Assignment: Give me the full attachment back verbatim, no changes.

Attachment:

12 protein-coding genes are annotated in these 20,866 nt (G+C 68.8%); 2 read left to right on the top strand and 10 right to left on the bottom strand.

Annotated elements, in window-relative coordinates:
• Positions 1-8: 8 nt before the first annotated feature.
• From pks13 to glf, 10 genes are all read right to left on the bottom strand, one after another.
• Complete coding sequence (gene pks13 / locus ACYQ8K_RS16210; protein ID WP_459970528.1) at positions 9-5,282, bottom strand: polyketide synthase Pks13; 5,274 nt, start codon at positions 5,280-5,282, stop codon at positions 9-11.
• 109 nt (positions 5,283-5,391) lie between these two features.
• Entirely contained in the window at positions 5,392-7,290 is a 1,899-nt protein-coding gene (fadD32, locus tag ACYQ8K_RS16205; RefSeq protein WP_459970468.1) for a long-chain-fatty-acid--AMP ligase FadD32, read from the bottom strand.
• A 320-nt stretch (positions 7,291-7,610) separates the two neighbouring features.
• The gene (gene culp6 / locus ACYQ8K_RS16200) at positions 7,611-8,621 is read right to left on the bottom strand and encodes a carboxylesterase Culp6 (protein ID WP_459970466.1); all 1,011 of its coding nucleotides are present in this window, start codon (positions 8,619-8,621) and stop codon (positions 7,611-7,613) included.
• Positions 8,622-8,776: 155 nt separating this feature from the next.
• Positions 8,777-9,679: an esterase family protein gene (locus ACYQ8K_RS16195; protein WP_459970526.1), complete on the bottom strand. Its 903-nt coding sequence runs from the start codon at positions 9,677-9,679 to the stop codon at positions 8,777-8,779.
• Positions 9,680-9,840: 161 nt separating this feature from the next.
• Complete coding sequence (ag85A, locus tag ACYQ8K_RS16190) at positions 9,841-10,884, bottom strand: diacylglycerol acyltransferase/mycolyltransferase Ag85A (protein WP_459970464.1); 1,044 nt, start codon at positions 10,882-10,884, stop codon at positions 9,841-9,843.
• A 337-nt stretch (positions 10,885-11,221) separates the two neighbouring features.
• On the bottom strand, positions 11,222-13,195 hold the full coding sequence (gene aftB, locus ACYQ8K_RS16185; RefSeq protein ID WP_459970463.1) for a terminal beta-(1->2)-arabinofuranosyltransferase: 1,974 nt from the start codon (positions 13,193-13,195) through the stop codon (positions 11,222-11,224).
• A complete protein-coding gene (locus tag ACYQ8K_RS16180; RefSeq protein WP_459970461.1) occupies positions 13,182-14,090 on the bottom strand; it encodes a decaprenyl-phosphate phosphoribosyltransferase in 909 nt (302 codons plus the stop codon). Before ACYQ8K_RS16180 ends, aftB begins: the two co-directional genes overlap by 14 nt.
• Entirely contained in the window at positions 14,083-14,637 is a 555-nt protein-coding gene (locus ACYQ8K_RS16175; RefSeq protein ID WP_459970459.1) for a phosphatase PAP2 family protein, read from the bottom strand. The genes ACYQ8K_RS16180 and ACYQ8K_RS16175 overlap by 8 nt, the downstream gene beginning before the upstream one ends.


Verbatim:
12 protein-coding genes are annotated in these 20,866 nt (G+C 68.8%); 2 read left to right on the top strand and 10 right to left on the bottom strand.

Annotated elements, in window-relative coordinates:
• Positions 1-8: 8 nt before the first annotated feature.
• From pks13 to glf, 10 genes are all read right to left on the bottom strand, one after another.
• Complete coding sequence (gene pks13 / locus ACYQ8K_RS16210; protein ID WP_459970528.1) at positions 9-5,282, bottom strand: polyketide synthase Pks13; 5,274 nt, start codon at positions 5,280-5,282, stop codon at positions 9-11.
• 109 nt (positions 5,283-5,391) lie between these two features.
• Entirely contained in the window at positions 5,392-7,290 is a 1,899-nt protein-coding gene (fadD32, locus tag ACYQ8K_RS16205; RefSeq protein WP_459970468.1) for a long-chain-fatty-acid--AMP ligase FadD32, read from the bottom strand.
• A 320-nt stretch (positions 7,291-7,610) separates the two neighbouring features.
• The gene (gene culp6 / locus ACYQ8K_RS16200) at positions 7,611-8,621 is read right to left on the bottom strand and encodes a carboxylesterase Culp6 (protein ID WP_459970466.1); all 1,011 of its coding nucleotides are present in this window, start codon (positions 8,619-8,621) and stop codon (positions 7,611-7,613) included.
• Positions 8,622-8,776: 155 nt separating this feature from the next.
• Positions 8,777-9,679: an esterase family protein gene (locus ACYQ8K_RS16195; protein WP_459970526.1), complete on the bottom strand. Its 903-nt coding sequence runs from the start codon at positions 9,677-9,679 to the stop codon at positions 8,777-8,779.
• Positions 9,680-9,840: 161 nt separating this feature from the next.
• Complete coding sequence (ag85A, locus tag ACYQ8K_RS16190) at positions 9,841-10,884, bottom strand: diacylglycerol acyltransferase/mycolyltransferase Ag85A (protein WP_459970464.1); 1,044 nt, start codon at positions 10,882-10,884, stop codon at positions 9,841-9,843.
• A 337-nt stretch (positions 10,885-11,221) separates the two neighbouring features.
• On the bottom strand, positions 11,222-13,195 hold the full coding sequence (gene aftB, locus ACYQ8K_RS16185; RefSeq protein ID WP_459970463.1) for a terminal beta-(1->2)-arabinofuranosyltransferase: 1,974 nt from the start codon (positions 13,193-13,195) through the stop codon (positions 11,222-11,224).
• A complete protein-coding gene (locus tag ACYQ8K_RS16180; RefSeq protein WP_459970461.1) occupies positions 13,182-14,090 on the bottom strand; it encodes a decaprenyl-phosphate phosphoribosyltransferase in 909 nt (302 codons plus the stop codon). Before ACYQ8K_RS16180 ends, aftB begins: the two co-directional genes overlap by 14 nt.
• Entirely contained in the window at positions 14,083-14,637 is a 555-nt protein-coding gene (locus ACYQ8K_RS16175; RefSeq protein ID WP_459970459.1) for a phosphatase PAP2 family protein, read from the bottom strand. The genes ACYQ8K_RS16180 and ACYQ8K_RS16175 overlap by 8 nt, the downstream gene beginning before the upstream one ends.